- The Washington Times - Sunday, June 12, 2005

RESOLUTE BAY, Canada - Steadily melting Arctic ice is not just exposing vast unexplored fishing stocks and mineral wealth. It’s also rapidly making the Northwest Passage — the passable sea route sought by Henry Hudson and other explorers of the 16th and 17th centuries — fully navigable in the summer.

That, in turn, is forcing Canada to confront a range of sovereignty issues, including disputes with the United States and other Arctic neighbors.

Canada considers the Northwest Passage its internal waters, but the United States insists it is an international strait.

“The heart of the dispute is the transit of international shipping, and who gets to set rules,” says Rob Huebert, associate director of the Center for Military and Strategic Studies at the University of Calgary in Alberta.

An open Northwest Passage would cut 5,000 nautical miles from shipping routes between Europe and Asia.

If the passage’s deep waters become completely ice-free in summer months, they would be particularly enticing for massive supertankers that are forced to plow around the tip of South America because they are too big to pass through the Panama Canal.

The search for the Northwest Passage became an obsession for European explorers once it became clear that the vast continents of North and South America stood between Europe and the Orient.

One of the most famous explorers, Henry Hudson, made four unsuccessful attempts to find a sea route to China in the early 17th century — one up the Hudson River and three through Arctic waters. Hudson’s career ended when a mutinous crew set him adrift in a rowboat somewhere in the Hudson Bay and returned to England.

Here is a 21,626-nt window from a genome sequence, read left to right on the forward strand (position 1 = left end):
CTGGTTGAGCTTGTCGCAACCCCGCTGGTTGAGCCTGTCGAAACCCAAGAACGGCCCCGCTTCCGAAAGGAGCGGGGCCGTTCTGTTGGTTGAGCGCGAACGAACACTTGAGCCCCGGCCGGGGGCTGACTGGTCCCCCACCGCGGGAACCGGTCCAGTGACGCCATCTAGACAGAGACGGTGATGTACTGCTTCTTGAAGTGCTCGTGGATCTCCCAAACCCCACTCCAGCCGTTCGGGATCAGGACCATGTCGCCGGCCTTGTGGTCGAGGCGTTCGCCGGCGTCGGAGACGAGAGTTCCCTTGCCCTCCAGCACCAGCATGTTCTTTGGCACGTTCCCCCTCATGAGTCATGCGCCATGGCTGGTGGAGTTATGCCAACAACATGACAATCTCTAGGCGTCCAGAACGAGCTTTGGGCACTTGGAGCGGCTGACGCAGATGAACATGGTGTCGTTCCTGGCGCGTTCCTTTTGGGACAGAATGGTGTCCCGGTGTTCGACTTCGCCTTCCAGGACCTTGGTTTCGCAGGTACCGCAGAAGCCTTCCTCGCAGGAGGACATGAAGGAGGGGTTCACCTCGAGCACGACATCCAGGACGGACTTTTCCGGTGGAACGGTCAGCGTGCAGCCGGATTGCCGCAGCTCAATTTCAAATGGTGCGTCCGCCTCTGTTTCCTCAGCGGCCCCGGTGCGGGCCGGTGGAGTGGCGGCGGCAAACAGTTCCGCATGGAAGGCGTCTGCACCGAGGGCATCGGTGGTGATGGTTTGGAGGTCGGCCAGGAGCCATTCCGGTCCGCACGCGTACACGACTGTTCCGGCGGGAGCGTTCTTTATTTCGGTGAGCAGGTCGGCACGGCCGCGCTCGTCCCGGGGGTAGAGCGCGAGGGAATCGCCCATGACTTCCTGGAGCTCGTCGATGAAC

It took nearly three centuries before Norwegian explorer Roald Amundsen, known as “the last of the Vikings,” became the first to make it through the entire length of the passage. He did it with a 70-foot fishing boat in 1903.

According the Canadian Ice Service, the amount of ice in Canada’s eastern Arctic Archipelago decreased by 15 percent between 1969 and 2004. In parts of the Western Arctic, the ice has receded by 36 percent.

Even before the passage becomes ice-free, other developments are expected to create a host of new security and law-enforcement issues. Among those trends: the world’s increasing thirst for oil and gas, exploration for precious metals and diamonds, growing demands on the northern fishery and a steady rise in ecotourism and adventure travel.

Canada has at least four territorial disputes with its Arctic neighbors — two with the United States, one with Russia and one with Denmark — that could flare up with the receding ice.

Canada already accuses Denmark of launching invasions of its Arctic domain by sending ice-reinforced frigates, the HDMS Vaedderen in 2002 and HDMS Triton in 2003, to stake a Danish claim to Hans Island.

The tiny pimple of rock and ice, home to a seal colony that attracts the occasional hungry polar bear, is so small it does not even show on most maps. But neither side is backing down.

The Danes, who already own Greenland, say they own Hans Island as well. During both trips, Danish marines landed, raised the kingdom’s flag and left plaques asserting their claim.

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